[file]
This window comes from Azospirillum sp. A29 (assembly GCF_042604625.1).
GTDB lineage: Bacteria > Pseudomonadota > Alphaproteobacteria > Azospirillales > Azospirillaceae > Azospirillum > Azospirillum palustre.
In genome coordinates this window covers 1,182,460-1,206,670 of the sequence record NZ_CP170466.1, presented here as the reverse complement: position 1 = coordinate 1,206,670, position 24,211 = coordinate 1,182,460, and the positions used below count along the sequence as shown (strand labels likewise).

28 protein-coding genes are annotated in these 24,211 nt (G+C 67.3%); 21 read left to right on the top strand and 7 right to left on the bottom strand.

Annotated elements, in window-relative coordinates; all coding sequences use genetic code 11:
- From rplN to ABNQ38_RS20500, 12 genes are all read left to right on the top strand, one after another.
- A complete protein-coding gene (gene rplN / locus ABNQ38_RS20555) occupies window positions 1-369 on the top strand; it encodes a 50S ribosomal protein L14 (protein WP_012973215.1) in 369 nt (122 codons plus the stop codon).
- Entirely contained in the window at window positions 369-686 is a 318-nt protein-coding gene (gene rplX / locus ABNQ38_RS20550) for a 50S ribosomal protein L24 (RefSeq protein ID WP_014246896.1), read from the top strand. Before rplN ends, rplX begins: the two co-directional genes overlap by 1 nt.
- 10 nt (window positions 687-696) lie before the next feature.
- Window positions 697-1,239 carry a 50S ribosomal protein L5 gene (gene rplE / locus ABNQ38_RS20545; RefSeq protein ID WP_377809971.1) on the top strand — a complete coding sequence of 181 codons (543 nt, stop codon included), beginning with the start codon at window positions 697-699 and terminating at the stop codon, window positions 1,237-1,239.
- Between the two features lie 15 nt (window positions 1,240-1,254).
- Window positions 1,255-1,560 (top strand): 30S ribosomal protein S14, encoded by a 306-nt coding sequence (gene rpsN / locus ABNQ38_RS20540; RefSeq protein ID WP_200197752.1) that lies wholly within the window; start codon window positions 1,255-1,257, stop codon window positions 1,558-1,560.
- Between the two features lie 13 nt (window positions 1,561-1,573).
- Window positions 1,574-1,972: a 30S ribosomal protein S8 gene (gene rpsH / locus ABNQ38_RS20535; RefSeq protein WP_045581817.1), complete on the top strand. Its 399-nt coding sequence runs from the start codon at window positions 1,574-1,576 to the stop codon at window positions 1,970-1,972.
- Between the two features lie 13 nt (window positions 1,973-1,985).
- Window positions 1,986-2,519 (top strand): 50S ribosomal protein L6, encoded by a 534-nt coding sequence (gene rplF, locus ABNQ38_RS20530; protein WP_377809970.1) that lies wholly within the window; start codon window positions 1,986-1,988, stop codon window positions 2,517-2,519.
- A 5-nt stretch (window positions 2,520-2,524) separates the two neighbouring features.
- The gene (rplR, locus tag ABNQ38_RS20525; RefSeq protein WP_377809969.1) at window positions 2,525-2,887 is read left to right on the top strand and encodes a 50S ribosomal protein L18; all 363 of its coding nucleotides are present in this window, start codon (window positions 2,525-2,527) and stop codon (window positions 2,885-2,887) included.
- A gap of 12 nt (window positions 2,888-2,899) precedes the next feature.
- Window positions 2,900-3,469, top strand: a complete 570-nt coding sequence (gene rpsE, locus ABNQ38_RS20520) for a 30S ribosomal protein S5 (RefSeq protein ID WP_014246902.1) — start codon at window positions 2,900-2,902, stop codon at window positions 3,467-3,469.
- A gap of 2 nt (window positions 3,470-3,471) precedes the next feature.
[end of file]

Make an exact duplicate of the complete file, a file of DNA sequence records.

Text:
This window comes from Azospirillum sp. A29 (assembly GCF_042604625.1).
GTDB lineage: Bacteria > Pseudomonadota > Alphaproteobacteria > Azospirillales > Azospirillaceae > Azospirillum > Azospirillum palustre.
In genome coordinates this window covers 1,182,460-1,206,670 of the sequence record NZ_CP170466.1, presented here as the reverse complement: position 1 = coordinate 1,206,670, position 24,211 = coordinate 1,182,460, and the positions used below count along the sequence as shown (strand labels likewise).

28 protein-coding genes are annotated in these 24,211 nt (G+C 67.3%); 21 read left to right on the top strand and 7 right to left on the bottom strand.

Annotated elements, in window-relative coordinates; all coding sequences use genetic code 11:
- From rplN to ABNQ38_RS20500, 12 genes are all read left to right on the top strand, one after another.
- A complete protein-coding gene (gene rplN / locus ABNQ38_RS20555) occupies window positions 1-369 on the top strand; it encodes a 50S ribosomal protein L14 (protein WP_012973215.1) in 369 nt (122 codons plus the stop codon).
- Entirely contained in the window at window positions 369-686 is a 318-nt protein-coding gene (gene rplX / locus ABNQ38_RS20550) for a 50S ribosomal protein L24 (RefSeq protein ID WP_014246896.1), read from the top strand. Before rplN ends, rplX begins: the two co-directional genes overlap by 1 nt.
- 10 nt (window positions 687-696) lie before the next feature.
- Window positions 697-1,239 carry a 50S ribosomal protein L5 gene (gene rplE / locus ABNQ38_RS20545; RefSeq protein ID WP_377809971.1) on the top strand — a complete coding sequence of 181 codons (543 nt, stop codon included), beginning with the start codon at window positions 697-699 and terminating at the stop codon, window positions 1,237-1,239.
- Between the two features lie 15 nt (window positions 1,240-1,254).
- Window positions 1,255-1,560 (top strand): 30S ribosomal protein S14, encoded by a 306-nt coding sequence (gene rpsN / locus ABNQ38_RS20540; RefSeq protein ID WP_200197752.1) that lies wholly within the window; start codon window positions 1,255-1,257, stop codon window positions 1,558-1,560.
- Between the two features lie 13 nt (window positions 1,561-1,573).
- Window positions 1,574-1,972: a 30S ribosomal protein S8 gene (gene rpsH / locus ABNQ38_RS20535; RefSeq protein WP_045581817.1), complete on the top strand. Its 399-nt coding sequence runs from the start codon at window positions 1,574-1,576 to the stop codon at window positions 1,970-1,972.
- Between the two features lie 13 nt (window positions 1,973-1,985).
- Window positions 1,986-2,519 (top strand): 50S ribosomal protein L6, encoded by a 534-nt coding sequence (gene rplF, locus ABNQ38_RS20530; protein WP_377809970.1) that lies wholly within the window; start codon window positions 1,986-1,988, stop codon window positions 2,517-2,519.
- A 5-nt stretch (window positions 2,520-2,524) separates the two neighbouring features.
- The gene (rplR, locus tag ABNQ38_RS20525; RefSeq protein WP_377809969.1) at window positions 2,525-2,887 is read left to right on the top strand and encodes a 50S ribosomal protein L18; all 363 of its coding nucleotides are present in this window, start codon (window positions 2,525-2,527) and stop codon (window positions 2,885-2,887) included.
- A gap of 12 nt (window positions 2,888-2,899) precedes the next feature.
- Window positions 2,900-3,469, top strand: a complete 570-nt coding sequence (gene rpsE, locus ABNQ38_RS20520) for a 30S ribosomal protein S5 (RefSeq protein ID WP_014246902.1) — start codon at window positions 2,900-2,902, stop codon at window positions 3,467-3,469.
- A gap of 2 nt (window positions 3,470-3,471) precedes the next feature.